Republicans say Democrats’ hardball Ohio Senate play could backfire

Democrats working to boost a Trump-endorsed Republican candidate for the US Senate in Ohio, as a way to boost their own progressive senator, should be careful, an aide to the Republican said, lest such efforts backfire and they lose a precious seat.

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Such tactics have been used by Democrats before – when they support a more extreme Republican to be nominated out of a calculation that that candidate will then stand less chance of winning against a Democrat in a general election. Of course, such tactics could backfire and see extremists elected.

“Democrats constantly underestimate the America First movement at their own peril,” Reagan McCarthy, communications director to Bernie Moreno, told news outlets.

“They thought President Trump would be easy to beat in 2016 and then they got their clocks cleaned when he demolished Hillary Clinton. The same thing is going to happen to Sherrod Brown this year.”

Democrats control the US Senate by 51 seats to 49. Republicans have high hopes of retaking the chamber, with Ohio on their list of targets.

Brown, 71, is a major presence on the Democratic left, first elected to the Senate in 2006 when he beat Mike DeWine.

DeWine is now the Republican governor of a former battleground state that has trended right. In the last Senate election, the bestselling author JD Vance, a self-described “conservative knuckle-dragger”, took the other seat.

This year’s Republican Senate primary sees Moreno, a businessman also endorsed by Vance, facing Matt Dolan, a state senator backed by DeWine, and Frank LaRose, the secretary of state. Polling indicates a close race with Dolan leading. Election day is next Tuesday.

On Thursday, multiple outlets reported that Duty and Country, a group linked to the Democratic Senate Majority political action committee, was spending about $2.7m on an ad to run across the state, meant to boost Moreno among Republicans by calling him “ultraconservative”, “too conservative for Ohio” and “too aligned” with Trump.

“Donald Trump needs Bernie Moreno,” said the ad, titled Maga Fighter, in reference to Trump’s endorsement.

“Ohio doesn’t.”

The aim is to give Brown a better chance in the general election, against a candidate Democrats can portray as too extreme, linked to attacks on reproductive rights and democracy itself, key themes for Democratic campaigns from Joe Biden down.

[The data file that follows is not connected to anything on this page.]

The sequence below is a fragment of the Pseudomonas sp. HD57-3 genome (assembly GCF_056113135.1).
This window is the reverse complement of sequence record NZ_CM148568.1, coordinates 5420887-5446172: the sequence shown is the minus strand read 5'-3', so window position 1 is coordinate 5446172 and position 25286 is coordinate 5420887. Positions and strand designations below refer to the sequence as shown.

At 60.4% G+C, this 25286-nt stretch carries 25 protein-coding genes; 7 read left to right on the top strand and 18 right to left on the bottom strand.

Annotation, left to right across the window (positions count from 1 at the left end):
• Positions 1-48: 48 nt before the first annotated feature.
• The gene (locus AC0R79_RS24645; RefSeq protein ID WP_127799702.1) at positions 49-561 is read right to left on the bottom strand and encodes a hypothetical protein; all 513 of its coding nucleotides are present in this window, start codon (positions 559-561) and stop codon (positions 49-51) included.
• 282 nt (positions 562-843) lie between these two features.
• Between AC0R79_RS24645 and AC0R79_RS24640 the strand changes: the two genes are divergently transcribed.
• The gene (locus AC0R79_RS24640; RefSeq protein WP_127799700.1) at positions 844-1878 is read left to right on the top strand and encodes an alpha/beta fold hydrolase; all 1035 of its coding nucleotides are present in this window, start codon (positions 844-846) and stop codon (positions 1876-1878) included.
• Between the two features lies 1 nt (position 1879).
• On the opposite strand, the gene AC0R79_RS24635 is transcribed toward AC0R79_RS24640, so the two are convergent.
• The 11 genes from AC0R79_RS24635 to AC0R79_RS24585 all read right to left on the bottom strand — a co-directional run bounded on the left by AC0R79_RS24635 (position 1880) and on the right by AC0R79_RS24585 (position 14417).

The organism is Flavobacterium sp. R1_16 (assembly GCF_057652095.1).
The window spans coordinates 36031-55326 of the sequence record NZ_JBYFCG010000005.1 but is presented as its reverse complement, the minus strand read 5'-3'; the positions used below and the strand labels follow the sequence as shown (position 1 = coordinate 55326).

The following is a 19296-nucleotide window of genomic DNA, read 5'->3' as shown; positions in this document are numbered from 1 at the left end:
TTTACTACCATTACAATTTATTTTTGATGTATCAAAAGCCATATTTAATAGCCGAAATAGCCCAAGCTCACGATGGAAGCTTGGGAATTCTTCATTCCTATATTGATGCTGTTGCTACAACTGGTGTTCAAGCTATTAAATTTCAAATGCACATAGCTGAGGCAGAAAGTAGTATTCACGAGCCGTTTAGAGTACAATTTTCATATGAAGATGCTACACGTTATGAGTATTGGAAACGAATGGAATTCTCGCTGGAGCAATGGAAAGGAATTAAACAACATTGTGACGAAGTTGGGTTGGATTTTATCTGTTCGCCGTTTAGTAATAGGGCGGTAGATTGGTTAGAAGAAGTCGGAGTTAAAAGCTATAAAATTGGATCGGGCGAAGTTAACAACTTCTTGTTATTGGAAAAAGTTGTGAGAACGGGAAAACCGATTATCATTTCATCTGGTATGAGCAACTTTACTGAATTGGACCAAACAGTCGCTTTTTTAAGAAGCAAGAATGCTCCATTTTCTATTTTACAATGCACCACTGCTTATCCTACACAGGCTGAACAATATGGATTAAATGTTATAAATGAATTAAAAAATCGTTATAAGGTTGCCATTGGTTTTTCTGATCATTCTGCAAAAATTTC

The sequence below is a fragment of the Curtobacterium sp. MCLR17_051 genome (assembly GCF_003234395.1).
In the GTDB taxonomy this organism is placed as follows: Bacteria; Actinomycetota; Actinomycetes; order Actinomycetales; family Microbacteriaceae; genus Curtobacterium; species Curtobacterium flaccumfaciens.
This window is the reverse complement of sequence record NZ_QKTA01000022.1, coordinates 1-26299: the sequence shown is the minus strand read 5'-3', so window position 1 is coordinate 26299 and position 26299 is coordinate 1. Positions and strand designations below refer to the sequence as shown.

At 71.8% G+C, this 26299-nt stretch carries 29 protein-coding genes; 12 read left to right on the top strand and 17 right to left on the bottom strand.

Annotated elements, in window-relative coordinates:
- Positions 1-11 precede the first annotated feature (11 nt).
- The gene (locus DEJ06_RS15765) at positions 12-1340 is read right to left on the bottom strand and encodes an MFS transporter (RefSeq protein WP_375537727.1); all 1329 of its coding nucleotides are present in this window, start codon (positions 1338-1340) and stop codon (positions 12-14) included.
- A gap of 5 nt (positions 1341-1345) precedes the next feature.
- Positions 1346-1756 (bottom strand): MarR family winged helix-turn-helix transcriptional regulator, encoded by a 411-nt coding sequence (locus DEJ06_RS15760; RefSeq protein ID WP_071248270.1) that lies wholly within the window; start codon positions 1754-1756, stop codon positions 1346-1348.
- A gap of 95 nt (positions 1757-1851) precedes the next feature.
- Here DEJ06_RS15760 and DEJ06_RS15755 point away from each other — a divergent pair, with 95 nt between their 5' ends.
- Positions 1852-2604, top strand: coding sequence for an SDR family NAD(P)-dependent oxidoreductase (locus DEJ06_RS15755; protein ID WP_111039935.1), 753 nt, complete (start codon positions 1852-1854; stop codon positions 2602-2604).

Hannah Menchhoff, a spokesperson for the Senate Majority Pac, said: “When Ohio voters head to their polling place, they deserve to know the truth about Bernie Moreno – and the truth is that Moreno is a Maga extremist who embraced Donald Trump just like he embraced his policies to ban abortion nationwide and repeal” the Affordable Care Act.

A similar Democratic effort recently succeeded in California. In an open primary for a US Senate seat, the former US House intelligence chair Adam Schiff successfully boosted the Republican Steve Garvey past other Democrats, making for what should be an easy victory in November.

Democrats in Pennsylvania – much more of a battleground than deep-blue California – have also enjoyed success with such tactics. In 2022, they played up the conservative credentials of Doug Mastriano, a Trump-endorsed candidate for governor with far-right links and views. The Democrat, Josh Shapiro, won the election with ease.

Reed Galen, a Republican operative turned co-founder of the Lincoln Project, an anti-Trump group, said that such tactics were “relatively common but not always sound.

“The risk of course is that you lose to the Trumpier guy. But it’s hardball – something Democrats aren’t typically known for,” he said.

Galen also pointed to Brown’s strength even when targeted by national Republicans, saying the senator had a “better than average” chance of re-election.

According to polling released on Wednesday by Emerson College Polling and the Hill, Brown is indeed well placed to retain his seat. In hypothetical match-ups, the Democrat led LaRose 39% to 33%, Moreno 39% to 34% and Dolan 37% to 34%.

“He’s an institution,” Galen said of Brown.

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